At the Suan camel track on Friday mornings, one car stands out. When Ali Al Khatri bashes the dunes, people know he’s coming. Among dozens of white 4x4s, the distinctive red of Al Khatri’s Nissan Patrol affords him a certain renown during races, whether or not his camels perform well.
It is no ordinary red. It is the same shade as the small square with the serial number of his Abu Dhabi plates, known to some as “Abu Dhabi red”. For Al Khatri, it is about coordination. He wants his car to match his plates. Two weeks after driving it off the lot, he returned and paid Dh19,000 to repaint and reupholster it in the right hue. His 40 camels wear matching blankets. The colour has become his signature.
“I like this colour, I don’t know why,” says Al Khatri, 40, the manager of the Suan Camel Race Association. “I need my car to be red. When I see anything red, I need it.”
To Al Khatri, it’s the red that matters and the emirate it represents is incidental.
However, the distinctive red square is a symbol of the Abu Dhabi licence plates much valued by collectors. When assessing plates, it is not just the identification number that matters. Plate traders take the issuing emirate and serial number or letter into account.
Plates issued in Abu Dhabi and Dubai are at the top of the hierarchy. Residents in the Northern Emirates go to great lengths for this status symbol. As with any luxury good, expense is equated to rarity and desirability. Abu Dhabi plates are the priciest.
“I never got a Ras Al Khaimah plate in my life,” says Ibrahim Al Ali, 25, an Emirati from the emirate. “Only Abu Dhabi.”
Friends agree. “Capital plates are so expensive, not like in Ras Al Khaimah,” says Mohammed Al Nuaimi, 25, who owns a Dubai 808 N plate. “Really, Abu Dhabi is the best. Abu Dhabi is something exceptional. VIP.”
More important than price is symbolism. Abu Dhabi is synonymous with money, power, nationalism, unity and a welfare government that offers citizens housing grants, roads, hospitals and employment with the police, army and high-salary ministries.
“I just bought an Abu Dhabi plate because it’s the capital city of the country,” says Muaath al Nuaimi, 21, an administrator at Al Shaheen Adventure. “All the resources, everything we get comes from Abu Dhabi.”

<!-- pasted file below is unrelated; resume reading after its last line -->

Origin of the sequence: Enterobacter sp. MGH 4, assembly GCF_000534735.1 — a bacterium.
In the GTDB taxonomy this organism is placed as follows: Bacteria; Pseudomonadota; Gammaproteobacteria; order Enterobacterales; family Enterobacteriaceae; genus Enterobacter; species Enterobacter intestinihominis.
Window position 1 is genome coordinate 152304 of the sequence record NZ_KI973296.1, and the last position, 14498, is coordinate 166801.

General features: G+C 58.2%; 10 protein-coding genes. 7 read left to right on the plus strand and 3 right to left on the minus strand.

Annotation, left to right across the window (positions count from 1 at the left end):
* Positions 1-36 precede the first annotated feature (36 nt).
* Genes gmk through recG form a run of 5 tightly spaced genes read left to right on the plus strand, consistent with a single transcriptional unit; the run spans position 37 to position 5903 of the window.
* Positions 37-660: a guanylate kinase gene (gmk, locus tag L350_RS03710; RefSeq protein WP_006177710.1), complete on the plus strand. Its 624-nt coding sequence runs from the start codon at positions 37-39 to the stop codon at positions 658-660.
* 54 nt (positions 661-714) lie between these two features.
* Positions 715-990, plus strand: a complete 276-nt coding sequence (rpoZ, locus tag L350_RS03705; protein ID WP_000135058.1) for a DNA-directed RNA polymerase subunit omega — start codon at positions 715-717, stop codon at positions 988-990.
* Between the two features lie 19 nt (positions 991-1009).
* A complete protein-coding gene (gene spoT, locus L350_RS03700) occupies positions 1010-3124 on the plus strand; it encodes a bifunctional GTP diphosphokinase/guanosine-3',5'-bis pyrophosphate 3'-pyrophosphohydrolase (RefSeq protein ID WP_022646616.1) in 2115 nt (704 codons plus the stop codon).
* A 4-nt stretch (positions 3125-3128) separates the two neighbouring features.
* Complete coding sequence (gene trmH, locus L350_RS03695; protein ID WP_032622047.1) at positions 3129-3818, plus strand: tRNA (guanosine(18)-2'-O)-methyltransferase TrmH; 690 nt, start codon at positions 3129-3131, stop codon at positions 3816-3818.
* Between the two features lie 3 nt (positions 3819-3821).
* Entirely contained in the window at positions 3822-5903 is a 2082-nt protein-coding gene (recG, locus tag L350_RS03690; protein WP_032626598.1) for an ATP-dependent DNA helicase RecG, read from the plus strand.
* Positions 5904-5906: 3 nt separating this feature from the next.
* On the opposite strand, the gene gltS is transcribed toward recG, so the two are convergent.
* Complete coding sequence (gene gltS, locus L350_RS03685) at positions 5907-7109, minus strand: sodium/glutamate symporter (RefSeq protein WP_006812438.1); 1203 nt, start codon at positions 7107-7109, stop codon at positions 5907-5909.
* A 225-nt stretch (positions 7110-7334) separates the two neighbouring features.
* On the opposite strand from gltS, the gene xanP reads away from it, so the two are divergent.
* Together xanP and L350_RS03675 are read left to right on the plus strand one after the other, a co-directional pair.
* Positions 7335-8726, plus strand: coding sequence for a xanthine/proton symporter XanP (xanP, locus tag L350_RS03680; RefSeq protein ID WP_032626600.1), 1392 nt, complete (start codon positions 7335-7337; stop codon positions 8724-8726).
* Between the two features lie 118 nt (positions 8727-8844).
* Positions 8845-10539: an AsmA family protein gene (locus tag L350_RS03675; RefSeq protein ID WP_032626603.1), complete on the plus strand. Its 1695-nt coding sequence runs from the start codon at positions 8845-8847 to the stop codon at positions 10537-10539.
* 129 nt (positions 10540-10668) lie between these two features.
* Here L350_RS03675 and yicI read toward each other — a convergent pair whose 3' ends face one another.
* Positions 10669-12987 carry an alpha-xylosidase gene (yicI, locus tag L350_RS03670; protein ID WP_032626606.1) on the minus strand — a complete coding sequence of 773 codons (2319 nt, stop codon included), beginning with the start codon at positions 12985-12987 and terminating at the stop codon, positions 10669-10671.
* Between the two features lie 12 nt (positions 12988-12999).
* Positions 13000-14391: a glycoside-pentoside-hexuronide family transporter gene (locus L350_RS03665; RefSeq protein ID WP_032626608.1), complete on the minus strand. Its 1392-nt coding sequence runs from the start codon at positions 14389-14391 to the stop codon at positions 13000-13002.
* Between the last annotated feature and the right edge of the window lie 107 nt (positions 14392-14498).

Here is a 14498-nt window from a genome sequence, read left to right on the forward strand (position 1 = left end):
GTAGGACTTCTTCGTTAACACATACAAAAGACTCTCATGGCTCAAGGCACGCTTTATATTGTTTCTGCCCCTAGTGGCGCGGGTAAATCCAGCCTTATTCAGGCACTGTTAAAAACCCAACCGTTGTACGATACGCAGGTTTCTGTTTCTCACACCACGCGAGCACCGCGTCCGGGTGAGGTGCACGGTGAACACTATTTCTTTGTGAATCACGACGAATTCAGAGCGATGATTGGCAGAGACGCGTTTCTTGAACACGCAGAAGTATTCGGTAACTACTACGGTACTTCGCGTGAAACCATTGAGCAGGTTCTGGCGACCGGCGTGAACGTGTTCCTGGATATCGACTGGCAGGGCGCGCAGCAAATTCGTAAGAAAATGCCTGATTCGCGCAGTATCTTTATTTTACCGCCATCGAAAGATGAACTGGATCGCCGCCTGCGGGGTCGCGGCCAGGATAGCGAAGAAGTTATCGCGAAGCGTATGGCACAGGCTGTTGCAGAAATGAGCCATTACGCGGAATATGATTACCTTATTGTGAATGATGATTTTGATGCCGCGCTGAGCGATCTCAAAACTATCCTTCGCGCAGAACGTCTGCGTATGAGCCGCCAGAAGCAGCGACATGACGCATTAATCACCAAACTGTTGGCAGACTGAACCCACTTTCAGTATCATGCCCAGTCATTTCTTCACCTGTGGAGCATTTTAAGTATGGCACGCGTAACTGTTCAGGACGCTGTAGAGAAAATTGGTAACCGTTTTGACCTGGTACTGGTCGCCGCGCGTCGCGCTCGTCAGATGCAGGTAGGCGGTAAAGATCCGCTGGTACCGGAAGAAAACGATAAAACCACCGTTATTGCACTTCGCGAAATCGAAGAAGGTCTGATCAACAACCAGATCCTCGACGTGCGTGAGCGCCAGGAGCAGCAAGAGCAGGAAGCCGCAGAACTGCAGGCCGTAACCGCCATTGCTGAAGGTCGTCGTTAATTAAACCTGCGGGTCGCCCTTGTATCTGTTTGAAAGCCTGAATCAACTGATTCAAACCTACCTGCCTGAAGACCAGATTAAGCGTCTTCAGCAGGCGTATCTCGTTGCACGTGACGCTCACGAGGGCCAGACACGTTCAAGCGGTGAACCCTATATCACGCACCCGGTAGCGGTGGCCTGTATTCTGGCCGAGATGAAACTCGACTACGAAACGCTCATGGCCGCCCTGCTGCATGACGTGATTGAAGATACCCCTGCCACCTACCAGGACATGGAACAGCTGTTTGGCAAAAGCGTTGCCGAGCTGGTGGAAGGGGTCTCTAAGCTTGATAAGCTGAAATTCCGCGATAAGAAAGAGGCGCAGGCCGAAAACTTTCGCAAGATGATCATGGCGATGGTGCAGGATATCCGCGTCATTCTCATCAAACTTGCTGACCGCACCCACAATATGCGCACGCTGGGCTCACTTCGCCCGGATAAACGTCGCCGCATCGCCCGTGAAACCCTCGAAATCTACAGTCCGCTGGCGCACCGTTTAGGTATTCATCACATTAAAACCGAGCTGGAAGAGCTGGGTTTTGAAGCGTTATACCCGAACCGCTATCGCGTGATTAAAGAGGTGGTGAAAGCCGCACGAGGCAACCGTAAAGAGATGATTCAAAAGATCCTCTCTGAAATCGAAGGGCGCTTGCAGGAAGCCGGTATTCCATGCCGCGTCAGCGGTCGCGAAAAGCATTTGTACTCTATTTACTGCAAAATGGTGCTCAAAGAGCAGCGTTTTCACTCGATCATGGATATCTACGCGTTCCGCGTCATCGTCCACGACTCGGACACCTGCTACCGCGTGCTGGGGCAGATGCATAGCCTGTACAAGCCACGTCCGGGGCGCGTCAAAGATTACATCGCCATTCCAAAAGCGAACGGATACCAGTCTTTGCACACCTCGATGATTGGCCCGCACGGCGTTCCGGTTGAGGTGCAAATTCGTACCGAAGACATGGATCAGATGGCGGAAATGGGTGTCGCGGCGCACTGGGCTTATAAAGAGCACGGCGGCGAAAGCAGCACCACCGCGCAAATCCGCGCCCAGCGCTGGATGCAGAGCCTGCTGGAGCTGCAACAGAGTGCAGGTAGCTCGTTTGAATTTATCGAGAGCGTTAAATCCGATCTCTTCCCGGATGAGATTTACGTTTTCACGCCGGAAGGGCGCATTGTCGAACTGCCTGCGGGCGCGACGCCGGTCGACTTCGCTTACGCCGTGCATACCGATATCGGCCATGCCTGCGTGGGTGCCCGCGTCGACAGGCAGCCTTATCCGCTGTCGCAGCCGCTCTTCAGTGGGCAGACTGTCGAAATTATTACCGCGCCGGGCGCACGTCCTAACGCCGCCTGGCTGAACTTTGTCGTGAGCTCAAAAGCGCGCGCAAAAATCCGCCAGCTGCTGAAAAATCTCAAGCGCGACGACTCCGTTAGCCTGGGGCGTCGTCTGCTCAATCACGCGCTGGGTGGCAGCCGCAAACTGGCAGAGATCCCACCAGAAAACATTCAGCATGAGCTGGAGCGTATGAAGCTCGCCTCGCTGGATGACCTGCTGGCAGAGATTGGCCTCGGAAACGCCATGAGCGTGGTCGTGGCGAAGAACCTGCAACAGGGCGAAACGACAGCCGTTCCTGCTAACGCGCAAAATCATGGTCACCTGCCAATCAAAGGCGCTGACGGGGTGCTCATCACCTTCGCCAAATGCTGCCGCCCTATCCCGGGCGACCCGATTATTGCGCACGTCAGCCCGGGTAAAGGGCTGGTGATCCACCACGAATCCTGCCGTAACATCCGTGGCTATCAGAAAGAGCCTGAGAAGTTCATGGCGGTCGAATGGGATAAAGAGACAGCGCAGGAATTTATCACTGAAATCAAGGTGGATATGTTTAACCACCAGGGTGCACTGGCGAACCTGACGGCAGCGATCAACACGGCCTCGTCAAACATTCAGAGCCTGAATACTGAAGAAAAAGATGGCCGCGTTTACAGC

However, Dubai’s successful bid for Expo 2020 has increased its plate popularity. “Many people want to support Dubai Expo but that doesn’t mean that they like Dubai more or that it’s more expensive,” says Al Nuaimi.
His friends identify with Dubai’s glamour. In Ras Al Khaimah, empty seaside car parks are popular night spots for young men to sit, chat and show off cars carrying city plates, with all the wealth and prestige this implies. The world record stands at Dh52.2million for the number “1” plate at an auction that was held at Emirates Palace.
On a recent Friday night, a pair of brothers parked beside Al Nuaimi, displaying matching 66499 Dubai plates in the M and N series. When men glanced at the electric blue Nissan patrol and metallic pink Range Rover, it was the Dh10,000 plates that got noticed. It may seem pricey, but Gulf cruising culture is a way to express identity with car customisation.
During his PhD fieldwork on Emirati identity in RAK, Martin Ledstrup found many men often compared cars in the Emirates, in much the same way as people compare styles and fashion in the West.
“Emiratis style their cars out of personal taste but at the same time they’re so aware of the different social meanings that come with number plates when they’re issued in Abu Dhabi, Dubai or Ras Al Khaimah,” says Ledstrup, who is a student at the University of Southern Denmark and has made car culture a main focus of his studies.
“That, I think, is how fashion works. You express yourself with it, you show who you think you are, while at the same time you go with the vogue, with what is fashionable.”
As for fashion, Al Khatri wears the ubiquitous white kandura of Emiratis but knows a thing or two about accessorising, be it with Abu Dhabi red cars or a watch with its face encrusted with diamonds shaped into a falcon head. “Look at men in the Emirates,” says Al Khatri. “All white colour, white colour, white colour.”
All three of his cars are red. The Nissan Patrol and the GMC, known colloquially as a Jims, are both Abu Dhabi red. Different cars fit different occasions, just as one might wear jeans to a friend’s house and a suit to the office.
“When I go to the city, I like to take my Range Rover,” says the soft-spoken man from the RAK desert town Hamraniya. “When I race my camels, I like to take my Nissan and when I go to the desert I like to take my Jims.”
“The Range Rover is so much money, it’s a good car for the city. When you see camel racing, it’s all Nissans, so many Nissan Patrols. The Jims is a pickup so the tent, the wood, everything fits. You can go in the desert for three days.”
To Al Khatri, all plates are created equal.
“All of this is my country, it’s all United Arab Emirates,” he says. “I love Abu Dhabi, I love Ras Al Khaimah but I do this for the colour. I want a red car and what plate is red? Only Abu Dhabi.”
Anna Zacharias is a freelance journalist raised in RAK.
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